I tried searching for small bitwise expressions using AND OR XOR and
NOT that "opt -O3" fails to optimize to a simpler form. For example:
(A^B)|~A --> ~(A&B)
A>B>(A^B) --> A|B
((A|B)^C)&A --> A&~C (actually I don't understand why this one is OK,
even if B might be poison, but alive2 says it is OK)
I can file bugs for specific examples but I wondered if there was any
interest in a more systematic approach to finding these missed
optimizations? My approach was to write some very hacky Python
(bitwise_missed_opts · GitHub,
please don't read it) to exhaustively generate programs; then take all
the programs with a given truth table, run them all through "opt -O3",
and check that they all got optimized to the same (or at least equally
Nice test program! I don’t know python well enough to understand that yet, but no reason to be ashamed of hacks.
If we’re missing 2 variable logic reductions, those are common/easy enough that we should have those in instcombine. So yes, it would be great if you file bugs for those, and they could be marked with the ‘beginner’ keyword too as a potential easy patch for newcomers to LLVM.
There’s also a set of recent patch proposals for 3 variable logic reductions – for example, https://reviews.llvm.org/D112276 – these were inspired by a logic lookup table function as discussed in the comments.
The extra-use and commuted variations make these harder. IMO, this is where there should be a dedicated pass/solver for logic folds if we want those optimizations to be complete. Otherwise, there’s an explosion of possible pattern match combinations.
If we're missing 2 variable logic reductions, those are common/easy enough that we should have those in instcombine.
I think I agree with this. There should be 16 canonical forms for the
bitwise functions on two variables, including degenerate cases like
"false" as well as the interesting ones like A&~B, ~A^B etc. It seems
reasonable that we should be able to simplify AND OR and XOR on any
pair of canonical forms, and produce another canonical form as the
For three variables there would be 256 canonical forms, which seems
far less tractable.
For any number of inputs, you can build a look-up table (LUT).
Some processor architectures have LUT instructions. For those, your built LUT can be used directly.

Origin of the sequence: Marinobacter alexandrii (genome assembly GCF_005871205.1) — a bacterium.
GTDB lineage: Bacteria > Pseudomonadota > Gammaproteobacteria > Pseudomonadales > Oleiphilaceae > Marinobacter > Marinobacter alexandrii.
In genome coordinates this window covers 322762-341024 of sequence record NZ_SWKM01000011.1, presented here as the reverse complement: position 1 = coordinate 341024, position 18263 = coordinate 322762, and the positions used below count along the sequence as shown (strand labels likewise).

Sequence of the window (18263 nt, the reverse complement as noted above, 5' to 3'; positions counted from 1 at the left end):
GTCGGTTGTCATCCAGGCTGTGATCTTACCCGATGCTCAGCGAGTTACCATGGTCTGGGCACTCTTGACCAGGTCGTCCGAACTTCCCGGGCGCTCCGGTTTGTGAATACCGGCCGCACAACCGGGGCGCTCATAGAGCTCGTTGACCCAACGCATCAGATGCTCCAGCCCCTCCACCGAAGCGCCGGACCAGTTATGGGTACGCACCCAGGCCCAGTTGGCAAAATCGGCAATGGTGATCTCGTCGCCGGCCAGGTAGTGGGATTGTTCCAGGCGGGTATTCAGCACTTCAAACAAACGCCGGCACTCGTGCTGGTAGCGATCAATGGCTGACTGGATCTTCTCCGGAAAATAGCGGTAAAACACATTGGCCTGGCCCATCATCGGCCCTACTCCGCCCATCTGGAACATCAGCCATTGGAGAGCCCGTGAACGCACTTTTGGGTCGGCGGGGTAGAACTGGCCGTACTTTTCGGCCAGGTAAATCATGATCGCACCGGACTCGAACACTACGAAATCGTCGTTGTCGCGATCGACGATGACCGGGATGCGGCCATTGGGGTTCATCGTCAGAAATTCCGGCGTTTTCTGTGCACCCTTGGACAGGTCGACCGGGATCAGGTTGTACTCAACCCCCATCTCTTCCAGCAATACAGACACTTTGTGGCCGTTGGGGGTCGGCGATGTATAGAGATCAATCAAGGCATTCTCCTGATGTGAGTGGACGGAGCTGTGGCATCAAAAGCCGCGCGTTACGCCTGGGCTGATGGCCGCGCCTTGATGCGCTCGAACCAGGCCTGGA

Otherwise, for each of the 256 possible LUTs you can precompute the “optimal” representation for the target. This may depend on what the target offers - e.g. some processors have an “and not” instruction that may allow a more compact sequence. For any of the 256 LUTs (and counterparts arising from the permutation of inputs) you can cache the resulting target-mapped tree.
The only issue I see is undef/poison in an operand. Can this break an optimization, esp. if there is internal reconvergence in the logic tree?
For expressions of more than 2-3 distinct variables you can use technology mappng to construct an arbitrarily deep tree of LUTs, and then technology-map to the target architecture. It’s likely that the few applications that would benefit already do some of this optimization internally.
A logically correct transformation “(~a & b & c) | ~(b | c) → ~((a & b) | (b ^ c))” has issue with undef inputs. I.e. our logic isn’t really binary, our truth tables shall also have undef columns. This makes logical solver prospects even more questionable. Then I am not sure if we shall count poison as well.
Speaking of LUT with 256 expressions it seems to be possible to optimize in a much smaller set of transforms than 256. I have few and I see that the rest of the 256 cases started to converge.
Now that that one is fixed (thanks!) my script can't find any more
cases that we fail to optimize where the input has two variables and
Moving on to the two-variable four-instruction cases, there are
various missing simplifications like:
A | B | ~(A ^ B) --> -1
(A ^ B) & (~A | B) --> ~A & B
(((A | B) ^ B) & A) ^ (A | B) --> B
(((A & B) ^ A) & B) | (A & B) --> A & B
Taking the last of these as an example: Compiler Explorer
I'm surprised that we don't simplify it in stages:
1. (A & B) ^ A --> A & ~B // perhaps this is not considered profitable?
2. (A & ~B) & B --> 0 // perhaps we don't manage to reassociate this
to see that it contains B & ~B ?
3. 0 | (A & B) --> A & B
(A & B) ^ A → A & ~B // perhaps this is not considered profitable?
If the ‘and’ has one use, we do prefer the form with ‘not’ because it removes a use of ‘A’, it’s better for analysis, and it’s likely better for codegen since multiple targets have an ‘andn’ instruction.